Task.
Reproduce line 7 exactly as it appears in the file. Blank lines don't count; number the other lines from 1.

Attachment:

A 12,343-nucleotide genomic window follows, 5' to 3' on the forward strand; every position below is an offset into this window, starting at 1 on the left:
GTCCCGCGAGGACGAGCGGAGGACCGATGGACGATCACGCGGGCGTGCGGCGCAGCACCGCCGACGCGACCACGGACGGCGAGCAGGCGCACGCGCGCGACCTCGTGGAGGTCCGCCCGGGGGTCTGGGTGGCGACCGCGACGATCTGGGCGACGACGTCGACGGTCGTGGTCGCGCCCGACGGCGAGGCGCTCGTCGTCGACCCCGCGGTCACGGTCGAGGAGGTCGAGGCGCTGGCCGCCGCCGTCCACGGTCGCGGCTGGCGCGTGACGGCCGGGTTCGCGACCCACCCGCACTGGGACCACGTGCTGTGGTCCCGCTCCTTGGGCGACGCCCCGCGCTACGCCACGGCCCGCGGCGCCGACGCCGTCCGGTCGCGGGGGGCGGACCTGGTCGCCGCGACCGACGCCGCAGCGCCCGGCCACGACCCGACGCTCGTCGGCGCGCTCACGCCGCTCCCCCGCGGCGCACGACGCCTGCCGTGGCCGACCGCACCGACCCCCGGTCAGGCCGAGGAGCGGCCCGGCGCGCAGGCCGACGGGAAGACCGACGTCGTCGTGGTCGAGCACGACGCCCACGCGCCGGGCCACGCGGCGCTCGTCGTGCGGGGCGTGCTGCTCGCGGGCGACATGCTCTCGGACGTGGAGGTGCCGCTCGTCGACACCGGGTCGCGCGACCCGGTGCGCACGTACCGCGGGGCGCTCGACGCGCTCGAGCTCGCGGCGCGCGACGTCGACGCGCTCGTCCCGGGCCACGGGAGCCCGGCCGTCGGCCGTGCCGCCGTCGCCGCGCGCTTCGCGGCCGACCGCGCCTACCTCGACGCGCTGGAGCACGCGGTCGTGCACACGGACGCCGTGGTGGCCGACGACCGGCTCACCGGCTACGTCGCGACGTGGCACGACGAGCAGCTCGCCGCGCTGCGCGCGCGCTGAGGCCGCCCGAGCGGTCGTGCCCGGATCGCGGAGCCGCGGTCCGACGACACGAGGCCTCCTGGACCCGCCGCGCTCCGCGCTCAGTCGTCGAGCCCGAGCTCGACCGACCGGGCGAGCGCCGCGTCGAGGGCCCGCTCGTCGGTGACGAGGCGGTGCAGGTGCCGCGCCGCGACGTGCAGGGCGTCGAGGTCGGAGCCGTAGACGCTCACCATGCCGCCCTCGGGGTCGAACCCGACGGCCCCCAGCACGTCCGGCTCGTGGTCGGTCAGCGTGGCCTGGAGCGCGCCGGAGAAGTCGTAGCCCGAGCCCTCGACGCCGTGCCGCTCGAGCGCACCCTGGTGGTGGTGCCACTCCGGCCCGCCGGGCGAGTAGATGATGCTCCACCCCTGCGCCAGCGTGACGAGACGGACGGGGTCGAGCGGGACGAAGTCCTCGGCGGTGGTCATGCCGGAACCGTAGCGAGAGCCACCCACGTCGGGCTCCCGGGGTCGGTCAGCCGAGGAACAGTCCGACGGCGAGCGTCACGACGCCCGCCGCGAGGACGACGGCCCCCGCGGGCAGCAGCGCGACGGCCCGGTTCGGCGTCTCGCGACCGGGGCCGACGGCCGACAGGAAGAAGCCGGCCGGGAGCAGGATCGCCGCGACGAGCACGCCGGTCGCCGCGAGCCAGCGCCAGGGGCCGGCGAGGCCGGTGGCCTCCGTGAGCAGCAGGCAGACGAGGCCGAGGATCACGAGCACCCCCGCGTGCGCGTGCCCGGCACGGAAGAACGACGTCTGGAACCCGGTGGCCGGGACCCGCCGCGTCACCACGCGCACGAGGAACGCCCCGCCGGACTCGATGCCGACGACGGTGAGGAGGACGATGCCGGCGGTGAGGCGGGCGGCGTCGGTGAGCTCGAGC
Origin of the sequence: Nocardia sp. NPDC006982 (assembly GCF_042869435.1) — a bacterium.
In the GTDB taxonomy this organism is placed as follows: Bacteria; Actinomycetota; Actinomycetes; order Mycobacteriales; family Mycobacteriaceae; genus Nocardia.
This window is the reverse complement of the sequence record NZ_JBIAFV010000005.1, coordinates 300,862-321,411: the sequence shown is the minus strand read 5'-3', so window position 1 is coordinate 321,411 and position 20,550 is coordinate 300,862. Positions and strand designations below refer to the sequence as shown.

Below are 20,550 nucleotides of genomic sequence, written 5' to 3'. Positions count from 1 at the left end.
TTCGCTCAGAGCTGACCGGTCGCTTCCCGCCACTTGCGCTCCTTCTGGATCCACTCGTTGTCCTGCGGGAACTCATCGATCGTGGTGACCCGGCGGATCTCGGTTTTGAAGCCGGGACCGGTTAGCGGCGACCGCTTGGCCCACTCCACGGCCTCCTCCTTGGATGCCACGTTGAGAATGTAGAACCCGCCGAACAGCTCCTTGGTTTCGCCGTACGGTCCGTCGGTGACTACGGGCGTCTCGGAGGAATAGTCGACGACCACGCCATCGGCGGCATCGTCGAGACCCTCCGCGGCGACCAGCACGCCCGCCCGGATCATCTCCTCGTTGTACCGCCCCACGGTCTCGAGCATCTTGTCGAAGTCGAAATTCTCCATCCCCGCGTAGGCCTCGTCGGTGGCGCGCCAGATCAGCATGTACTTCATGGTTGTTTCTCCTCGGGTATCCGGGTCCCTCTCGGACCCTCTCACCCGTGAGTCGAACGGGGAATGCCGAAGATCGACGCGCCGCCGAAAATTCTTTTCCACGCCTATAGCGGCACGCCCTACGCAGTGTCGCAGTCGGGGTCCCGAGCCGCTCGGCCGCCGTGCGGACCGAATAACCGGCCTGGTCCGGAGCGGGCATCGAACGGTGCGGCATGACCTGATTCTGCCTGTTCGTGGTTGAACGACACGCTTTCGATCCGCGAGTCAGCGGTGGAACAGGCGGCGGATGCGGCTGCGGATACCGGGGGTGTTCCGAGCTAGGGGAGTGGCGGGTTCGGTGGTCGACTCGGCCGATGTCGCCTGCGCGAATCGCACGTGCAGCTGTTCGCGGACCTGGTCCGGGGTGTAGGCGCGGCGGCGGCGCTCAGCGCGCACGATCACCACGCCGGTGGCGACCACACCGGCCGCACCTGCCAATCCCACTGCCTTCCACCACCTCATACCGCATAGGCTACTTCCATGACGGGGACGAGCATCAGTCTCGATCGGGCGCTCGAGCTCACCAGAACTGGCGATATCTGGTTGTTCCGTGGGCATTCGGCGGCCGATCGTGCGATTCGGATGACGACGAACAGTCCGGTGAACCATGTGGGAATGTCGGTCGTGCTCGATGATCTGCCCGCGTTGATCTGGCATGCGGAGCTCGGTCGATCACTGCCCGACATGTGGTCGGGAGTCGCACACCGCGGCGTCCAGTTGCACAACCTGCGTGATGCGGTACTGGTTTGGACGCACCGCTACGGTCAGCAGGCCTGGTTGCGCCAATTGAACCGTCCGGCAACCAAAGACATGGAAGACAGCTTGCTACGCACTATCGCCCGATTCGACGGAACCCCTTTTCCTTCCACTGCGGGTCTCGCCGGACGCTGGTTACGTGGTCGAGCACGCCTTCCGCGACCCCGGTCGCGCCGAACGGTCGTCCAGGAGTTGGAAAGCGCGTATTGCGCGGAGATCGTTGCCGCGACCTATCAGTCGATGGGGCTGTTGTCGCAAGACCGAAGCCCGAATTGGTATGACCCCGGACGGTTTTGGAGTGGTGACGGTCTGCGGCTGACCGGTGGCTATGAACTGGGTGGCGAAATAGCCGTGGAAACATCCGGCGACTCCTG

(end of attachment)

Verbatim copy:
TTCGCTCAGAGCTGACCGGTCGCTTCCCGCCACTTGCGCTCCTTCTGGATCCACTCGTTGTCCTGCGGGAACTCATCGATCGTGGTGACCCGGCGGATCTCGGTTTTGAAGCCGGGACCGGTTAGCGGCGACCGCTTGGCCCACTCCACGGCCTCCTCCTTGGATGCCACGTTGAGAATGTAGAACCCGCCGAACAGCTCCTTGGTTTCGCCGTACGGTCCGTCGGTGACTACGGGCGTCTCGGAGGAATAGTCGACGACCACGCCATCGGCGGCATCGTCGAGACCCTCCGCGGCGACCAGCACGCCCGCCCGGATCATCTCCTCGTTGTACCGCCCCACGGTCTCGAGCATCTTGTCGAAGTCGAAATTCTCCATCCCCGCGTAGGCCTCGTCGGTGGCGCGCCAGATCAGCATGTACTTCATGGTTGTTTCTCCTCGGGTATCCGGGTCCCTCTCGGACCCTCTCACCCGTGAGTCGAACGGGGAATGCCGAAGATCGACGCGCCGCCGAAAATTCTTTTCCACGCCTATAGCGGCACGCCCTACGCAGTGTCGCAGTCGGGGTCCCGAGCCGCTCGGCCGCCGTGCGGACCGAATAACCGGCCTGGTCCGGAGCGGGCATCGAACGGTGCGGCATGACCTGATTCTGCCTGTTCGTGGTTGAACGACACGCTTTCGATCCGCGAGTCAGCGGTGGAACAGGCGGCGGATGCGGCTGCGGATACCGGGGGTGTTCCGAGCTAGGGGAGTGGCGGGTTCGGTGGTCGACTCGGCCGATGTCGCCTGCGCGAATCGCACGTGCAGCTGTTCGCGGACCTGGTCCGGGGTGTAGGCGCGGCGGCGGCGCTCAGCGCGCACGATCACCACGCCGGTGGCGACCACACCGGCCGCACCTGCCAATCCCACTGCCTTCCACCACCTCATACCGCATAGGCTACTTCCATGACGGGGACGAGCATCAGTCTCGATCGGGCGCTCGAGCTCACCAGAACTGGCGATATCTGGTTGTTCCGTGGGCATTCGGCGGCCGATCGTGCGATTCGGATGACGACGAACAGTCCGGTGAACCATGTGGGAATGTCGGTCGTGCTCGATGATCTGCCCGCGTTGATCTGGCATGCGGAGCTCGGTCGATCACTGCCCGACATGTGGTCGGGAGTCGCACACCGCGGCGTCCAGTTGCACAACCTGCGTGATGCGGTACTGGTTTGGACGCACCGCTACGGTCAGCAGGCCTGGTTGCGCCAATTGAACCGTCCGGCAACCAAAGACATGGAAGACAGCTTGCTACGCACTATCGCCCGATTCGACGGAACCCCTTTTCCTTCCACTGCGGGTCTCGCCGGACGCTGGTTACGTGGTCGAGCACGCCTTCCGCGACCCCGGTCGCGCCGAACGGTCGTCCAGGAGTTGGAAAGCGCGTATTGCGCGGAGATCGTTGCCGCGACCTATCAGTCGATGGGGCTGTTGTCGCAAGACCGAAGCCCGAATTGGTATGACCCCGGACGGTTTTGGAGTGGTGACGGTCTGCGGCTGACCGGTGGCTATGAACTGGGTGGCGAAATAGCCGTGGAAACATCCGGCGACTCCTG